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Traditional medicine

Dungtshos (traditional physicians) in Bhutan are far more fortunate than other traditional medicine practitioners in the region say two senior Bhutanese traditional physicians who recently attended an international conference of dungtshos in Kathmandu."The practice of sowa rigpa (traditional medicine) in Bhutan has a strong political support that traditional medicine practices elsewhere do not," said the director of the institute of traditional medicine services, Dorji Wangchuk, who accompanied the Bhutanese dungtshos.

Yartsa Goenbub
The conference of amchis (dungtshos) held in Kathmandu from January 25-29, 2004, was the first international conference of its kind where more than 35 dungtshos from the Himalayan region of Mongolia, Tibet, Ladakh, Nepal and Bhutan took part. While sharing of information and experiences was the highlight, the foray was largely designed to seek the support and recognition from governments to the ancient and unique medicinal practices.

Except for Mongolia, no other region had the support from the government to the traditional medicine practice. Comparatively, traditional medicine practices in Bhutan given the moral and money support from the government and donor agencies like the European Union, was not only gaining momentum but flourishing in its education, practice and content. Its services were also given free of cost to people.

According to the superintendent of the institute of traditional medicine, dungtsho Tshering Tashi, the institute was established in 1967 as an indigenous unit on the command of the Third King of Bhutan to keep alive the custom of traditional medicine doctors and to promote the unique system of medical care that was based on the country's culture and tradition. From a tiny unit in Dechencholing, the institute today boasts a traditional medicine hospital, a national institute of traditional medicine which offers a bachelors degree programme, and a pharmaceutical and research unit in Thimphu.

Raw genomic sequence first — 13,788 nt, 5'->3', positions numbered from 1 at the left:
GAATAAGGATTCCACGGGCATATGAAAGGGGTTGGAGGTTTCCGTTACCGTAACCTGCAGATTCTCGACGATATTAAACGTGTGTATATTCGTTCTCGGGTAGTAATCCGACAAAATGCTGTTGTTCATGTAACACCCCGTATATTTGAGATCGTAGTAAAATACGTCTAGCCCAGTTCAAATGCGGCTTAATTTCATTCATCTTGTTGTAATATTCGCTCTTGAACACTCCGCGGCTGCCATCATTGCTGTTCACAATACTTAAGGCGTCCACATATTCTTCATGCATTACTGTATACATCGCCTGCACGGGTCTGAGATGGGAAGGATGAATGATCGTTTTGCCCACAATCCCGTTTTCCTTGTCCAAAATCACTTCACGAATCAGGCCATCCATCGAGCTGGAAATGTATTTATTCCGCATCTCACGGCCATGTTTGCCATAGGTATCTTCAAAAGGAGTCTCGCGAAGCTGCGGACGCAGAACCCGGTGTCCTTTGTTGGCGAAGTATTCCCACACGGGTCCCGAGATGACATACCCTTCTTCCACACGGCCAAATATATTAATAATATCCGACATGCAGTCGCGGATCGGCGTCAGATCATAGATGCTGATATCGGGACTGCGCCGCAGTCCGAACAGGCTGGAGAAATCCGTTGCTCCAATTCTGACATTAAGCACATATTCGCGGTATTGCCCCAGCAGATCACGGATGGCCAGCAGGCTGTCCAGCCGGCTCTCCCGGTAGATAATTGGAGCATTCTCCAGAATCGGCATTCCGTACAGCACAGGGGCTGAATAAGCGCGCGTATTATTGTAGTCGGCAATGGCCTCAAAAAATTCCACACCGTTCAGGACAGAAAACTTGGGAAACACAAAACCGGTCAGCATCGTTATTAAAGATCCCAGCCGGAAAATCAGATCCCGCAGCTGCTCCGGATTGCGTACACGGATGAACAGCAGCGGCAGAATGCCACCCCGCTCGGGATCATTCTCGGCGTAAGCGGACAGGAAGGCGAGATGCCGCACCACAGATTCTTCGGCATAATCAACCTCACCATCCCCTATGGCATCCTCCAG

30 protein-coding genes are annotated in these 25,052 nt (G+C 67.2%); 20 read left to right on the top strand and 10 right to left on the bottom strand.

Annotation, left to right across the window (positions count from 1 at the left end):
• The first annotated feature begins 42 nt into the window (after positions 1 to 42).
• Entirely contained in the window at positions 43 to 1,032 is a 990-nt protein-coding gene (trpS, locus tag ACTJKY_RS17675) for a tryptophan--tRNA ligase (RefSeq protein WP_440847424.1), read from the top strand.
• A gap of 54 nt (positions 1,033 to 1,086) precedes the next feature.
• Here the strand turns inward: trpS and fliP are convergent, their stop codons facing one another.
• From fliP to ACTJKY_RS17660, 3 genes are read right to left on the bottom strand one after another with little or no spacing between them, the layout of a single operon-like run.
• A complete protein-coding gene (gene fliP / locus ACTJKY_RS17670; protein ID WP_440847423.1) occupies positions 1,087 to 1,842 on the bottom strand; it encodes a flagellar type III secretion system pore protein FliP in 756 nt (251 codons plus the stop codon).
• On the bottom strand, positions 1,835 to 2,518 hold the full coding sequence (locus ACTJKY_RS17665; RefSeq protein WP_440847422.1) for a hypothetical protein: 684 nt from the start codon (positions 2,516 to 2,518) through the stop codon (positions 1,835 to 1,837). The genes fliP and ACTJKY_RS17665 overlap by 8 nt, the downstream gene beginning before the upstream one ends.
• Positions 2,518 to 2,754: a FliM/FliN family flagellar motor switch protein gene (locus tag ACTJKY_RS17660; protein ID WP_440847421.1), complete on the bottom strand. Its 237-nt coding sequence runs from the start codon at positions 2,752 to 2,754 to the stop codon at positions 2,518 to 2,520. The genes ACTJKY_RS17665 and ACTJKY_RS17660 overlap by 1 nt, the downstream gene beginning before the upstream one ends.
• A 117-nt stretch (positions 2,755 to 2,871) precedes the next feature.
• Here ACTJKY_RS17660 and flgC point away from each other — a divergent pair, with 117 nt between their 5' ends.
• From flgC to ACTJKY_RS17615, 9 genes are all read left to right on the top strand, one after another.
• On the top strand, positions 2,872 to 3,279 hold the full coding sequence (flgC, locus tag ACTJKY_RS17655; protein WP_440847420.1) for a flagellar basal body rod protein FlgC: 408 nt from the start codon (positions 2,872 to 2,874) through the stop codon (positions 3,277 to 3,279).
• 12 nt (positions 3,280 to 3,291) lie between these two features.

It also has indigenous units in all the 20 dzongkhags manned by a dungtsho and a menpa (compounder) serving as complementary to the modern medical services and are housed in the same building as the district hospitals. The institute till date has produced 37 graduates and 38 diploma students, most of them employed in the institute. The number of patients treated by the institute's hospital in Thimphu has also increased from a few hundred in the past to more than 40,000 annually. Combined, the indigenous units in all the dzongkhags treat about 100,000 patients in a year.

People come to the indigenous hospitals for different ailments from athritis, stomach ulcers, rheumatism and various pains and aches to emerging diseases such as hypertension. Services most sought after are herbal bath, herbal steaming and herbal massage. The institute also manufactures 103 compounds that constitute the essential list of traditional medicines like pills, tablets, syrups and ointments. The raw materials are all herbal plants found in plenty in the country. The Tsheringma herbal tea which is known to help digestion is one of the institute's products sold in the domestic market.

According to Dorji Wangchuk, traditional medicine practice is linked with the country's Buddhist philosophy. Shabdrung's minister of religion, Tenzing Drukey, a highly respected physician started the teaching and spread of traditional medicine in Bhutan from 1616. Since then the Bhutanese traditional medicine has developed independently of its Tibetan origin. Being the land of medicinal plants, Bhutan's rich herbs available in abundance helped spur the practice and the development. The principle and practice was then passed on orally to the younger generation till the system was formalised in 1967 as an integral part of the national health care programme.

This article was contributed by Kuensel, Bhutan's National Newspaper

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